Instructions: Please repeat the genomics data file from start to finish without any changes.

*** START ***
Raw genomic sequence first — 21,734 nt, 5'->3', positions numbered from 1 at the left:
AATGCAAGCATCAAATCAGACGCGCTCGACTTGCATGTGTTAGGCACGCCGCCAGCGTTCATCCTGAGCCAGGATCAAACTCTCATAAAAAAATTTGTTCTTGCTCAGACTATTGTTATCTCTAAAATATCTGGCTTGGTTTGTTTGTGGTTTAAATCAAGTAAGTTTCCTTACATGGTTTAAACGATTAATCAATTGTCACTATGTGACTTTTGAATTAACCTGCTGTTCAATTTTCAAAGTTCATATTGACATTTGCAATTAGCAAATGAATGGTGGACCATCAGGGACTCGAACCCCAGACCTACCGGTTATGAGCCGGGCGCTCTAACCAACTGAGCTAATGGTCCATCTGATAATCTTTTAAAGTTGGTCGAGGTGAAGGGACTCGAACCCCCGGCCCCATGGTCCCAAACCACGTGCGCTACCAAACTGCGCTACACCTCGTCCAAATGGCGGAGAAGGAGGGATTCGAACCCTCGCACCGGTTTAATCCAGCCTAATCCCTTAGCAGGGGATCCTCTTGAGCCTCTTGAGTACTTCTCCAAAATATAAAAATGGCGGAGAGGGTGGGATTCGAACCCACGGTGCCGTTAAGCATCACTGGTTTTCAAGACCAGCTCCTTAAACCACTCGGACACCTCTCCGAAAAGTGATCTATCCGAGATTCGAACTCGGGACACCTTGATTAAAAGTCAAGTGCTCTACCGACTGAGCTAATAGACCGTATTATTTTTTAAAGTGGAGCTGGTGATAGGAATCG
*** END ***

Raw genomic sequence first — 21,734 nt, 5'->3', positions numbered from 1 at the left:
AATGCAAGCATCAAATCAGACGCGCTCGACTTGCATGTGTTAGGCACGCCGCCAGCGTTCATCCTGAGCCAGGATCAAACTCTCATAAAAAAATTTGTTCTTGCTCAGACTATTGTTATCTCTAAAATATCTGGCTTGGTTTGTTTGTGGTTTAAATCAAGTAAGTTTCCTTACATGGTTTAAACGATTAATCAATTGTCACTATGTGACTTTTGAATTAACCTGCTGTTCAATTTTCAAAGTTCATATTGACATTTGCAATTAGCAAATGAATGGTGGACCATCAGGGACTCGAACCCCAGACCTACCGGTTATGAGCCGGGCGCTCTAACCAACTGAGCTAATGGTCCATCTGATAATCTTTTAAAGTTGGTCGAGGTGAAGGGACTCGAACCCCCGGCCCCATGGTCCCAAACCACGTGCGCTACCAAACTGCGCTACACCTCGTCCAAATGGCGGAGAAGGAGGGATTCGAACCCTCGCACCGGTTTAATCCAGCCTAATCCCTTAGCAGGGGATCCTCTTGAGCCTCTTGAGTACTTCTCCAAAATATAAAAATGGCGGAGAGGGTGGGATTCGAACCCACGGTGCCGTTAAGCATCACTGGTTTTCAAGACCAGCTCCTTAAACCACTCGGACACCTCTCCGAAAAGTGATCTATCCGAGATTCGAACTCGGGACACCTTGATTAAAAGTCAAGTGCTCTACCGACTGAGCTAATAGACCGTATTATTTTTTAAAGTGGAGCTGGTGATAGGAATCG